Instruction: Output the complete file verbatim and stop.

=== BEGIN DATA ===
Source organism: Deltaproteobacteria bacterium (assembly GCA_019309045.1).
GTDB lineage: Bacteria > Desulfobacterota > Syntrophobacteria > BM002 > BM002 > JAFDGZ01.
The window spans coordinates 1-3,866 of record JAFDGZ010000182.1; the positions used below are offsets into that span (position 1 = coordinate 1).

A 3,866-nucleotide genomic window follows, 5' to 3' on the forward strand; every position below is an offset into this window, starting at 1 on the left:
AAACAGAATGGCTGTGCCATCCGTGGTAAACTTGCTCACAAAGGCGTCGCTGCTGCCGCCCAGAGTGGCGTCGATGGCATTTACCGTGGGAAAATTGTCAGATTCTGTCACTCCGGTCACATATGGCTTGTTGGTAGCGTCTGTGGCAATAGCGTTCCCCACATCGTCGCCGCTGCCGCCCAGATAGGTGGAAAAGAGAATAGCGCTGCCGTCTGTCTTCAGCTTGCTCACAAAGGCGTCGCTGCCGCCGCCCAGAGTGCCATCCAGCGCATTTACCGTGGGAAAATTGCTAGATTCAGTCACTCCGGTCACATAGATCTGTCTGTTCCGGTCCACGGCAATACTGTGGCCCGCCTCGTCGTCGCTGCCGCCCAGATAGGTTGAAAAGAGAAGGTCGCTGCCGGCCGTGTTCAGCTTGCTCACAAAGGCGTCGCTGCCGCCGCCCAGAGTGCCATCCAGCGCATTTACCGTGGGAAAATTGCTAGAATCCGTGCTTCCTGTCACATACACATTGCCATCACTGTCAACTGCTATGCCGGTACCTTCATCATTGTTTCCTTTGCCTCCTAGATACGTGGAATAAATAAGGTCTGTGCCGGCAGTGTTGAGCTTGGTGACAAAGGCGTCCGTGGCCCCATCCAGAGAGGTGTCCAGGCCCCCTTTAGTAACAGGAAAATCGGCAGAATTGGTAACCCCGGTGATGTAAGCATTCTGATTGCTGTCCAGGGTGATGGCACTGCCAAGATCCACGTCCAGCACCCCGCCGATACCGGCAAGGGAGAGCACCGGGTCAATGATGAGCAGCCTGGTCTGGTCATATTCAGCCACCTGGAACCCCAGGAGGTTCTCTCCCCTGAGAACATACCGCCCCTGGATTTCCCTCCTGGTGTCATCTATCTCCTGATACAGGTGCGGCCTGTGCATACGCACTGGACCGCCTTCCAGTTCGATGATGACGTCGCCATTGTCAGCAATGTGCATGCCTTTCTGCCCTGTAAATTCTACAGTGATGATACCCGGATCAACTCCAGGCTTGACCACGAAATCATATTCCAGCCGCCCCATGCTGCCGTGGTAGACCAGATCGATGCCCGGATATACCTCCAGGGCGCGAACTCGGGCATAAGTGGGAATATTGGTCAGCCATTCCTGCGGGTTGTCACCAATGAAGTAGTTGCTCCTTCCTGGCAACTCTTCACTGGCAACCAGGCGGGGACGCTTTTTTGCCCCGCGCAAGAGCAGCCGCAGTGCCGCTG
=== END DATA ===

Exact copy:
Source organism: Deltaproteobacteria bacterium (assembly GCA_019309045.1).
GTDB lineage: Bacteria > Desulfobacterota > Syntrophobacteria > BM002 > BM002 > JAFDGZ01.
The window spans coordinates 1-3,866 of record JAFDGZ010000182.1; the positions used below are offsets into that span (position 1 = coordinate 1).

A 3,866-nucleotide genomic window follows, 5' to 3' on the forward strand; every position below is an offset into this window, starting at 1 on the left:
AAACAGAATGGCTGTGCCATCCGTGGTAAACTTGCTCACAAAGGCGTCGCTGCTGCCGCCCAGAGTGGCGTCGATGGCATTTACCGTGGGAAAATTGTCAGATTCTGTCACTCCGGTCACATATGGCTTGTTGGTAGCGTCTGTGGCAATAGCGTTCCCCACATCGTCGCCGCTGCCGCCCAGATAGGTGGAAAAGAGAATAGCGCTGCCGTCTGTCTTCAGCTTGCTCACAAAGGCGTCGCTGCCGCCGCCCAGAGTGCCATCCAGCGCATTTACCGTGGGAAAATTGCTAGATTCAGTCACTCCGGTCACATAGATCTGTCTGTTCCGGTCCACGGCAATACTGTGGCCCGCCTCGTCGTCGCTGCCGCCCAGATAGGTTGAAAAGAGAAGGTCGCTGCCGGCCGTGTTCAGCTTGCTCACAAAGGCGTCGCTGCCGCCGCCCAGAGTGCCATCCAGCGCATTTACCGTGGGAAAATTGCTAGAATCCGTGCTTCCTGTCACATACACATTGCCATCACTGTCAACTGCTATGCCGGTACCTTCATCATTGTTTCCTTTGCCTCCTAGATACGTGGAATAAATAAGGTCTGTGCCGGCAGTGTTGAGCTTGGTGACAAAGGCGTCCGTGGCCCCATCCAGAGAGGTGTCCAGGCCCCCTTTAGTAACAGGAAAATCGGCAGAATTGGTAACCCCGGTGATGTAAGCATTCTGATTGCTGTCCAGGGTGATGGCACTGCCAAGATCCACGTCCAGCACCCCGCCGATACCGGCAAGGGAGAGCACCGGGTCAATGATGAGCAGCCTGGTCTGGTCATATTCAGCCACCTGGAACCCCAGGAGGTTCTCTCCCCTGAGAACATACCGCCCCTGGATTTCCCTCCTGGTGTCATCTATCTCCTGATACAGGTGCGGCCTGTGCATACGCACTGGACCGCCTTCCAGTTCGATGATGACGTCGCCATTGTCAGCAATGTGCATGCCTTTCTGCCCTGTAAATTCTACAGTGATGATACCCGGATCAACTCCAGGCTTGACCACGAAATCATATTCCAGCCGCCCCATGCTGCCGTGGTAGACCAGATCGATGCCCGGATATACCTCCAGGGCGCGAACTCGGGCATAAGTGGGAATATTGGTCAGCCATTCCTGCGGGTTGTCACCAATGAAGTAGTTGCTCCTTCCTGGCAACTCTTCACTGGCAACCAGGCGGGGACGCTTTTTTGCCCCGCGCAAGAGCAGCCGCAGTGCCGCTG